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Business idea - Do you think this has potential?

(36 Posts)
Kiwikiss1 Sat 08-Jun-13 14:14:02

Hello,

I am a Stay at Home Mum who absolutely loves being in the kitchen and I am planning to start a new venture selling and delivering home cooked meals and baking to busy Mums and Dads who want to serve their families healthy, delicious, cooked from scratch food at mealtimes and fill their children's lunch box with old fashioned home baking free from the additives and trans-fats found in store brought biscuits and cakes but do not have the time or inclination to do this themselves. As much as possible my produce will be locally sourced (within a 30 mile radius) and I plan to sell at local markets and then move to delivering within a 10 mile radius. My menu will include good old fashioned classics such as lasagnas, assorted pies and quiches, soups, breads, vegetable sides, puddings, cakes, loaves, muffins and biscuits. They will be cooked to order (not frozen) but you will be able to freeze them yourself if you prefer.

My loaded question is....if you are busy, working parent would my business assist in helping you serve good quality meals to your family and fill the children's lunch boxes while freeing up your time to do all the other things us parents have to try and fit in on a day to day basis? If you knew there was a service like this in your area would you think to use it from time to time?

I would love to have feedback from real parents who are completely impartial and not the slightest bit worried about bruising my ego.

Thank you in anticipation.

LifeIsBetterInFlipFlops Fri 14-Jun-13 16:09:06

I think it's a great idea; you'll have to put a lot into advertising and promoting it - so you may need to factor in outsourcing this, unless it's something you can do.

Best of luck, I hope it goes well.

encyclogirl Fri 14-Jun-13 15:49:05

I absolutely love this idea, and feel a bit inspired to try something similar where I live.

I work full-time but always come home and cook from scratch (as does dh) in the evenings as I find it so very relaxing.

I'll be following this topic with interest OP. Good luck!

HelenMumsnet (MNHQ) Fri 14-Jun-13 15:09:08

Afternoon. Our Business Start-ups topic isn't really the place to do market-research, we're afraid.

We'll move this thread now to non-member/media requests.

RichManPoorManBeggarmanThief Fri 14-Jun-13 02:24:36

I think you'd need to do some pretty intensive market research, and make sure you ask the right questions. I'd recommend using Survey Monkey, so it's anonymous and people say what they think rather than what they think you want to hear. Make sure you identify key demographic factors (household income, employment status, no of children in each age bracket). I think the consensus on this thread is that you'd be aiming at a fairly narrow demographic (probably household income over £50k) so this is critical.

The key to successful market research is to phrase the questions so they identify buying behaviours, and don't just create a customer wish list of things they'd like if money were no object

eg dont ask "would you prefer a product where all the ingredients are sourced locally?" because everyone's going to say yes as they dont think through what that actually means- e.g. where are you going to get a locally grown capsicum in winter in Norfolk?. Instead ask "Would you be prepared to pay xp more per family lasagna for the ingredients to be sourced locally?" The local sourcing thing is always where they come unstuck on "The Restaurant" I notice, because although everyone thinks local sourcing is good, we've all forgotten that seasonal food in England in winter is a but rubbish unless you like turnips or are prepared to pay ££££ for glass grown stuff.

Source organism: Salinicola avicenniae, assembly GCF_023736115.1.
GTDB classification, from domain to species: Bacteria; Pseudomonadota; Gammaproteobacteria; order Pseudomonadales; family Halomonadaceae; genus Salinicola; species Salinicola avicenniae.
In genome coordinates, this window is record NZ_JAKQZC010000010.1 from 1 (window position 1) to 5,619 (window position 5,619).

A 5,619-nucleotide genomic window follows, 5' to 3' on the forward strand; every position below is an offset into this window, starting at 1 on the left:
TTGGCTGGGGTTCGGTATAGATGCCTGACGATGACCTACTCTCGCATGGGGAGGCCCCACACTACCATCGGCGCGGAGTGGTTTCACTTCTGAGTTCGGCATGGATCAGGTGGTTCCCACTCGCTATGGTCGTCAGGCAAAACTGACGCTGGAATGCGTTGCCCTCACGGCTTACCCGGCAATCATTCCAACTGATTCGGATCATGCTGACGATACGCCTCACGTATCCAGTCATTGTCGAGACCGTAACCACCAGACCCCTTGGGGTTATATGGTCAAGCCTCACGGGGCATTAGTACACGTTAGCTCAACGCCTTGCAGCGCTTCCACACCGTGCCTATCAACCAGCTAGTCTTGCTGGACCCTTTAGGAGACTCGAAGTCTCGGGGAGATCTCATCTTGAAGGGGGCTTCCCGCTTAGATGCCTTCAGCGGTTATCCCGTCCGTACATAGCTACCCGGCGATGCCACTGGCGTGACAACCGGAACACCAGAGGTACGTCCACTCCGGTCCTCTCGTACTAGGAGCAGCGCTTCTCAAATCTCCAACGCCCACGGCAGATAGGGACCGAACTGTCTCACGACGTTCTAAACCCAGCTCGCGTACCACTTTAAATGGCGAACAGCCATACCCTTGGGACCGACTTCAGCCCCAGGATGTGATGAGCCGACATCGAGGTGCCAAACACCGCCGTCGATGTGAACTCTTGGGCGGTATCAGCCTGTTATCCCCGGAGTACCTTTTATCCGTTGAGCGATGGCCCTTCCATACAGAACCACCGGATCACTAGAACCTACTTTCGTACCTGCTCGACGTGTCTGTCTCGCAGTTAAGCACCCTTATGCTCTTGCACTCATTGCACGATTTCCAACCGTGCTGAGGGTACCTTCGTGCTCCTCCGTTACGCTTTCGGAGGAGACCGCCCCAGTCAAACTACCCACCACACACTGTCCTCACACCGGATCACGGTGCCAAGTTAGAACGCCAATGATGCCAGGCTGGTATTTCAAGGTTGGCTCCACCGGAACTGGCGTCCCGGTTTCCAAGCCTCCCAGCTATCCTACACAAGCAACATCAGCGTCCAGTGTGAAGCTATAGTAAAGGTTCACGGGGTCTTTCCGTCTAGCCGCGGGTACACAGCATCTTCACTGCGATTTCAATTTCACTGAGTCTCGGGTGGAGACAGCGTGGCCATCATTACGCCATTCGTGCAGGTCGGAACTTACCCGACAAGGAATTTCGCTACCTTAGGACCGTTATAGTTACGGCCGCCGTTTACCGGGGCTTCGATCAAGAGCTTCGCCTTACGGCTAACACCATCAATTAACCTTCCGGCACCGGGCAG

Similarly with fresh and frozen food- people think they want "fresh" because it's seen as "better" but do they really if it's, say, £2 more for a family sized cottage pie. Possibly not.

NomDeClavier Thu 13-Jun-13 12:12:46

I think to make it work you'd need to have 2 or 3 options per day, including a veggie one, and people choose what they want. That minimises your work but leaves enough choices for people and you just need to do a large batch of ragu for cannelloni, a big pot of chicken soup and a butternut squash bake to divvy up.

From my perspective you'd need to be careful of allergies, and we have some bizarre ones in our family so your menu might be a bit hit and miss there, but I would organise to buy ahead to freeze.

I'd also be interested in commissioning a bunch of meals that I know to be family favourites to go in the freezer for that time after a baby is born or when I know I have a very busy patch coming at work.

How would you package the food? Would you cook it in dishes, supply as cooked and ask for them back or do it in metal trays?

The lunchboxes are brilliant, like Graze for kids. Could you even negotiate delivering to your local primary? That way you make, say, 20 lunchboxes in the morning and deliver them to school to give to the children. School may not be terribly keen but if they don't offer school dinners the parental support may be enough to get it going.

Nicolaeus Thu 13-Jun-13 12:08:41

I was going to suggest a rotational menu too. Would make it easier for you.

But you do need to choose your area carefully - whereabouts are you? Are you near a main metro/train station where you could catch commuters on their way home? Say they book in advance and you "deliver" to the station?

Mama1980 Thu 13-Jun-13 12:01:49

Hi we have something similar locally in our village, the shop that used to be a bakery, the woman runs a similar service from. She is doing very well. She offers soups, things like beef stew, cannelloni etc on a rotational basis which might be a idea rather than offering everything at once?
She also supplies fresh homemade pizzas which are a huge hit. I don't use her personally as I prefer to cook myself but when I was in hospital my family did and my children were very impressed.
I also agree for me if I were to use online ordering would be a must, our local lady doesn't though so maybe just my opinion. She takes around menu lists and then collects or people can drop in. Time consuming I would imagine.
Best of luck.

Oblongata Thu 13-Jun-13 11:59:13